Space Warp

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In sf Terminology, a concept similar to that of hyperspace and subspace. The term (along with "hyperspace") may first have been used by John W Campbell Jr in Islands of Space (Spring 1931 Amazing Stories Quarterly; 1957). If a handkerchief is folded, two otherwise separated points of it can become adjacent; if space – more accurately, space/time – could be warped in like style (which it cannot), the resulting short cut would effectively enable Spaceships to travel Faster Than Light: the topic is discussed further in Hyperspace. The space warp has become such a Cliché in sf that it allows endless variants. One of the best known is the "warp factor" used in Star Trek as a measure of velocity. This is illogical on all levels. The general concept of the space warp is frequently offered as a rationale for Matter Transmission devices and even mind-powered Teleportation.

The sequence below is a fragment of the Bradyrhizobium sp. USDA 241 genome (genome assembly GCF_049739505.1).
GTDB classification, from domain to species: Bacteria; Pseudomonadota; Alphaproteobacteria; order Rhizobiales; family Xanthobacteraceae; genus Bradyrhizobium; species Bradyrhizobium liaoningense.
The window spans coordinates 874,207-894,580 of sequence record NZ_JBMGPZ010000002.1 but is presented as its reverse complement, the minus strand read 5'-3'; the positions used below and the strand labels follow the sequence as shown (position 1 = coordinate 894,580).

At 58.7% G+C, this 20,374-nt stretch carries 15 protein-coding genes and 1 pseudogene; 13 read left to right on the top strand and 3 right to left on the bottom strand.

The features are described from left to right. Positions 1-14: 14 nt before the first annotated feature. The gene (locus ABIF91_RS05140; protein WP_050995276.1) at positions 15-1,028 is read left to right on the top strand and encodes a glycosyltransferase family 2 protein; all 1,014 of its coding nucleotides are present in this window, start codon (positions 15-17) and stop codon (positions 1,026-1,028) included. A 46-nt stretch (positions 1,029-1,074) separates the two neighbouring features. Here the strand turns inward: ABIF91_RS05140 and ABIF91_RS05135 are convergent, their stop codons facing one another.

The idea of Antigravity is also connected with the warping of space: since Gravity (or a gravitational field) is an effect dependent on – or rather, in terms of general Relativity, synonymous with – the curving (or warping) of space/time in the presence of mass, then antigravity could be envisaged as what would happen if you contrived to warp space "the other way", an idea proposed in all seriousness by Charles Eric Maine in Count-Down (1959; vt Fire Past the Future 1959). This is actually a development of that same idea proposed by Campbell in Islands in Space; Campbell correctly recognized that to warp spacetime would not only alter gravitational fields but be equivalent to altering the velocity of light. Maine's negative space curvature is anyway impossible (see Scientific Errors), since it would require the existence of negative mass, an existence prohibited on several theoretical grounds. Nevertheless a few writers, including E E Smith in Gray Lensman (October 1939-January 1940 Astounding; 1951), have speculated that negative mass might be a necessary and fictionally useful property of Antimatter (which see). [PN/DRL]

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